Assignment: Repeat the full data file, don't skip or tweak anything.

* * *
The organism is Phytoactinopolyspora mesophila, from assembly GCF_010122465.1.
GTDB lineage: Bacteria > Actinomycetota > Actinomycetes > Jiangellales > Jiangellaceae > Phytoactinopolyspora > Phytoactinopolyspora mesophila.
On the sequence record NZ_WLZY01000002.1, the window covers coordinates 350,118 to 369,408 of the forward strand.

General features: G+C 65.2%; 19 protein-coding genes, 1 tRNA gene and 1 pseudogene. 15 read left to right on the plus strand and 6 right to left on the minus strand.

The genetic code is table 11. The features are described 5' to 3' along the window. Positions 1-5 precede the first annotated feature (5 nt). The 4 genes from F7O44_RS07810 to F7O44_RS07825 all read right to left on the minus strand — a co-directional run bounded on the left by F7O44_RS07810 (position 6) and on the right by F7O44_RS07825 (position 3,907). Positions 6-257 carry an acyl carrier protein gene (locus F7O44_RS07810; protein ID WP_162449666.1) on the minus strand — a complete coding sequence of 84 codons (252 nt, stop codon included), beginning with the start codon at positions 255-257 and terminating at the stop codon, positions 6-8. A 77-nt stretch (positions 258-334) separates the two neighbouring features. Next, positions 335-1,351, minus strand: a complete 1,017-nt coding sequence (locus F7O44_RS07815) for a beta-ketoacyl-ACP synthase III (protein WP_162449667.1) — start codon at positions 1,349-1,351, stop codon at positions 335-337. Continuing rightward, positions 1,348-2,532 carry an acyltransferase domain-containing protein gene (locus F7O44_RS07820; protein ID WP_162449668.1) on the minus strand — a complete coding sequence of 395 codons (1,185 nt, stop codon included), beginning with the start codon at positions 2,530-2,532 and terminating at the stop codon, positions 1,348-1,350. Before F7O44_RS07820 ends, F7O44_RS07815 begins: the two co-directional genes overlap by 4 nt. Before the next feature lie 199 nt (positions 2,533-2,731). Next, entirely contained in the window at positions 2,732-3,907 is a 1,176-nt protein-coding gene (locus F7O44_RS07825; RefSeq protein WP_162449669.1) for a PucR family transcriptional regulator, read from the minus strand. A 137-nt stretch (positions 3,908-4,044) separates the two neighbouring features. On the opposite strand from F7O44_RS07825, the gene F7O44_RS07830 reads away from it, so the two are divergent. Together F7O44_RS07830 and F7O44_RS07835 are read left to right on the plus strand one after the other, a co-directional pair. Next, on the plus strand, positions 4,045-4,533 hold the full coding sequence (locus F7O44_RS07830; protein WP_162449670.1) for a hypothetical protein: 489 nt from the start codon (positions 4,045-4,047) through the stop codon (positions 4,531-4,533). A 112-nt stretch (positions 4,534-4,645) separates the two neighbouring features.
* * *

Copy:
The organism is Phytoactinopolyspora mesophila, from assembly GCF_010122465.1.
GTDB lineage: Bacteria > Actinomycetota > Actinomycetes > Jiangellales > Jiangellaceae > Phytoactinopolyspora > Phytoactinopolyspora mesophila.
On the sequence record NZ_WLZY01000002.1, the window covers coordinates 350,118 to 369,408 of the forward strand.

General features: G+C 65.2%; 19 protein-coding genes, 1 tRNA gene and 1 pseudogene. 15 read left to right on the plus strand and 6 right to left on the minus strand.

The genetic code is table 11. The features are described 5' to 3' along the window. Positions 1-5 precede the first annotated feature (5 nt). The 4 genes from F7O44_RS07810 to F7O44_RS07825 all read right to left on the minus strand — a co-directional run bounded on the left by F7O44_RS07810 (position 6) and on the right by F7O44_RS07825 (position 3,907). Positions 6-257 carry an acyl carrier protein gene (locus F7O44_RS07810; protein ID WP_162449666.1) on the minus strand — a complete coding sequence of 84 codons (252 nt, stop codon included), beginning with the start codon at positions 255-257 and terminating at the stop codon, positions 6-8. A 77-nt stretch (positions 258-334) separates the two neighbouring features. Next, positions 335-1,351, minus strand: a complete 1,017-nt coding sequence (locus F7O44_RS07815) for a beta-ketoacyl-ACP synthase III (protein WP_162449667.1) — start codon at positions 1,349-1,351, stop codon at positions 335-337. Continuing rightward, positions 1,348-2,532 carry an acyltransferase domain-containing protein gene (locus F7O44_RS07820; protein ID WP_162449668.1) on the minus strand — a complete coding sequence of 395 codons (1,185 nt, stop codon included), beginning with the start codon at positions 2,530-2,532 and terminating at the stop codon, positions 1,348-1,350. Before F7O44_RS07820 ends, F7O44_RS07815 begins: the two co-directional genes overlap by 4 nt. Before the next feature lie 199 nt (positions 2,533-2,731). Next, entirely contained in the window at positions 2,732-3,907 is a 1,176-nt protein-coding gene (locus F7O44_RS07825; RefSeq protein WP_162449669.1) for a PucR family transcriptional regulator, read from the minus strand. A 137-nt stretch (positions 3,908-4,044) separates the two neighbouring features. On the opposite strand from F7O44_RS07825, the gene F7O44_RS07830 reads away from it, so the two are divergent. Together F7O44_RS07830 and F7O44_RS07835 are read left to right on the plus strand one after the other, a co-directional pair. Next, on the plus strand, positions 4,045-4,533 hold the full coding sequence (locus F7O44_RS07830; protein WP_162449670.1) for a hypothetical protein: 489 nt from the start codon (positions 4,045-4,047) through the stop codon (positions 4,531-4,533). A 112-nt stretch (positions 4,534-4,645) separates the two neighbouring features.